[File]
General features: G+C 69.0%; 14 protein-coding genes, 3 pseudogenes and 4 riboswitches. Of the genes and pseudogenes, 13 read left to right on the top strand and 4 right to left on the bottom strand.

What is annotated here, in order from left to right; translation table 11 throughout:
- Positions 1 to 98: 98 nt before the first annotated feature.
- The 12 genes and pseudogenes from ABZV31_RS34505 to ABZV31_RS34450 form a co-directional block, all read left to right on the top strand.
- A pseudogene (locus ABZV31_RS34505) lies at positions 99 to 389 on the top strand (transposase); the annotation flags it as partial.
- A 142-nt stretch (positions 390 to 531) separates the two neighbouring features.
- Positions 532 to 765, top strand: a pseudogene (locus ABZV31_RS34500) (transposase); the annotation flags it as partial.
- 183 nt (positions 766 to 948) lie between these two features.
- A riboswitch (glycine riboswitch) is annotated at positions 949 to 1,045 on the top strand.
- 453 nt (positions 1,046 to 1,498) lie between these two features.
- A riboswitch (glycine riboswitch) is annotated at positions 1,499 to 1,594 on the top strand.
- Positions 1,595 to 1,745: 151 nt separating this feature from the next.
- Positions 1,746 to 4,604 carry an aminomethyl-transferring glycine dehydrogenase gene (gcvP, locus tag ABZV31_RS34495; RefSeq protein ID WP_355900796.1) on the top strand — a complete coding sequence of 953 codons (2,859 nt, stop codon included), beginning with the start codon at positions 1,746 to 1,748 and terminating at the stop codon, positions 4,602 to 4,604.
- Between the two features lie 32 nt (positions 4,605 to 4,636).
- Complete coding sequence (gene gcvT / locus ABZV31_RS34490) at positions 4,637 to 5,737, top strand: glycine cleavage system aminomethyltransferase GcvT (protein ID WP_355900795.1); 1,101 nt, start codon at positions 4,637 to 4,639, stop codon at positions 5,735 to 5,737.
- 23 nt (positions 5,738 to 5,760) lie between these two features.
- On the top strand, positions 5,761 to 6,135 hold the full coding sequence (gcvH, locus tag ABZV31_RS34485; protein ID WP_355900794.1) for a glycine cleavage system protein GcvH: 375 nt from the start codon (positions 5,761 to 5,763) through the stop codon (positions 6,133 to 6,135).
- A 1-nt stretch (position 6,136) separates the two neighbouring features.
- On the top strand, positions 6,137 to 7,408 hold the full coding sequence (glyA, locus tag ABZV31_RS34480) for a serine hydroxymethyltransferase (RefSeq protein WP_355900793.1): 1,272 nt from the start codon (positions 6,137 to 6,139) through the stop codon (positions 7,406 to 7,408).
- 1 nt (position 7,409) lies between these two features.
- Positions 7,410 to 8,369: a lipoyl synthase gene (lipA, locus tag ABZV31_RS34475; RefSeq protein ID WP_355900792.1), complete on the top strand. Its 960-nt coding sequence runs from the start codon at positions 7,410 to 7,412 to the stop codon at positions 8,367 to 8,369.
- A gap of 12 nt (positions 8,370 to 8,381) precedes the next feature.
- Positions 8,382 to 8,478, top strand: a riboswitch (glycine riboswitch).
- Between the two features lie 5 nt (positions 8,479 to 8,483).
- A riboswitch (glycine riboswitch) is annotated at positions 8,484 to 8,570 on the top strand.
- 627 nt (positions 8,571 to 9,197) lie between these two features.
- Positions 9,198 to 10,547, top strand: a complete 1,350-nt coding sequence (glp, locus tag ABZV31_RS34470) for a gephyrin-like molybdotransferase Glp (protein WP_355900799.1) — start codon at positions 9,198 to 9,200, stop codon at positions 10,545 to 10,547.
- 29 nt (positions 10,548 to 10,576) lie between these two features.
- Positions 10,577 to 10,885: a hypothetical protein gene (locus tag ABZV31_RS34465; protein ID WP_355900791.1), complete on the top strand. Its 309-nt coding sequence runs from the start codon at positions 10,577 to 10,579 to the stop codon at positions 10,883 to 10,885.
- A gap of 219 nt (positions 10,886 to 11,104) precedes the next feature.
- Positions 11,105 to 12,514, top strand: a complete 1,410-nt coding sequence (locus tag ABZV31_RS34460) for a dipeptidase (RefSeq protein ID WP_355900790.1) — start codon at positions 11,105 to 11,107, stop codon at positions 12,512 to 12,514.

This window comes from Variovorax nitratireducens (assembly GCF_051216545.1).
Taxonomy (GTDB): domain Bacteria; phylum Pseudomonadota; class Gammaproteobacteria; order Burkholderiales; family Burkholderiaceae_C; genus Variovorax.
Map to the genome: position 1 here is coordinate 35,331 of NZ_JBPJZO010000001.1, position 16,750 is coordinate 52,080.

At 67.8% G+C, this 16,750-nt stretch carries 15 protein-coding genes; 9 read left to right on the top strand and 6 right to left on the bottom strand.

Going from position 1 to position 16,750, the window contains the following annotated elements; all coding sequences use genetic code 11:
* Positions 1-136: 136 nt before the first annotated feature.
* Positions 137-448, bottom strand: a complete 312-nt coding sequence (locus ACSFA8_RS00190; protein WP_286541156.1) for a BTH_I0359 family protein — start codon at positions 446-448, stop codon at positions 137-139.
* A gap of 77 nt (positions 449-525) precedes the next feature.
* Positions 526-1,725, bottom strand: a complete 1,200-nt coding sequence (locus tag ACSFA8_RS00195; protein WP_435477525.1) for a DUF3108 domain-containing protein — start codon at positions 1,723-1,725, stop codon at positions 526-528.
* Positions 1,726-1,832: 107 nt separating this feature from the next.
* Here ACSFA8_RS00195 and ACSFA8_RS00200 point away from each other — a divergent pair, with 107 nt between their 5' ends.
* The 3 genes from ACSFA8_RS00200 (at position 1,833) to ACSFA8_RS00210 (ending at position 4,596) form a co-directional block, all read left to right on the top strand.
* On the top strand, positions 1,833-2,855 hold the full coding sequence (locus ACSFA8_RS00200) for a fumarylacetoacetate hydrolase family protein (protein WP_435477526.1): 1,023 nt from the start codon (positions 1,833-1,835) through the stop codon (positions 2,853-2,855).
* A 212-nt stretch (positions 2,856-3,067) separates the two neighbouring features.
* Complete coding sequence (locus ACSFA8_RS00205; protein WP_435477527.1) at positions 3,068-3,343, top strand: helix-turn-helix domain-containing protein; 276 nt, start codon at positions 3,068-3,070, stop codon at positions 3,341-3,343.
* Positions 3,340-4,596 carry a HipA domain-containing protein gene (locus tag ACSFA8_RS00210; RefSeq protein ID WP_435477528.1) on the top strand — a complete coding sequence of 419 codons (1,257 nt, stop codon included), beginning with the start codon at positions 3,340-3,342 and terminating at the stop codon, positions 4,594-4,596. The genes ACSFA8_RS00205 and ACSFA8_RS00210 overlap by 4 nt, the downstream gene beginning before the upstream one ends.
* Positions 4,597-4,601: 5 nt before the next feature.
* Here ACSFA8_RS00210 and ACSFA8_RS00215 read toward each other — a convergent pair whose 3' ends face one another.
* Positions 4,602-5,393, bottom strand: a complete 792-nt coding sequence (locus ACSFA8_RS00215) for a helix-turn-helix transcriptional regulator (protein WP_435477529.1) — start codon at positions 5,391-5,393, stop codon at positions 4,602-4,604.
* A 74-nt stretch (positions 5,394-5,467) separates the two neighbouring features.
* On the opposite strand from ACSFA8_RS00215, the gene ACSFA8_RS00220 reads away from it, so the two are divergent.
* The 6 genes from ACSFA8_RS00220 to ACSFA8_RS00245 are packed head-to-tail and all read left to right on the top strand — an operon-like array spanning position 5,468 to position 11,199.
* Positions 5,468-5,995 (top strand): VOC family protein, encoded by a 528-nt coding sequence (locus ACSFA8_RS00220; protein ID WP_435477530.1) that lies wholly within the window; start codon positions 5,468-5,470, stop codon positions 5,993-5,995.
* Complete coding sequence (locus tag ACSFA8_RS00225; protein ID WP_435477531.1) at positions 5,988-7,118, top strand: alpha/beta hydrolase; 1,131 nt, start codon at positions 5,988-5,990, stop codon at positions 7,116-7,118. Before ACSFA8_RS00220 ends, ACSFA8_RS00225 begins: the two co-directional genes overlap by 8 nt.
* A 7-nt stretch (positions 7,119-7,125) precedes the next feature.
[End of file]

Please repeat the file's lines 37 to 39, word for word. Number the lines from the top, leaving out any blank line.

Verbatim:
* Positions 1-136: 136 nt before the first annotated feature.
* Positions 137-448, bottom strand: a complete 312-nt coding sequence (locus ACSFA8_RS00190; protein WP_286541156.1) for a BTH_I0359 family protein — start codon at positions 446-448, stop codon at positions 137-139.
* A gap of 77 nt (positions 449-525) precedes the next feature.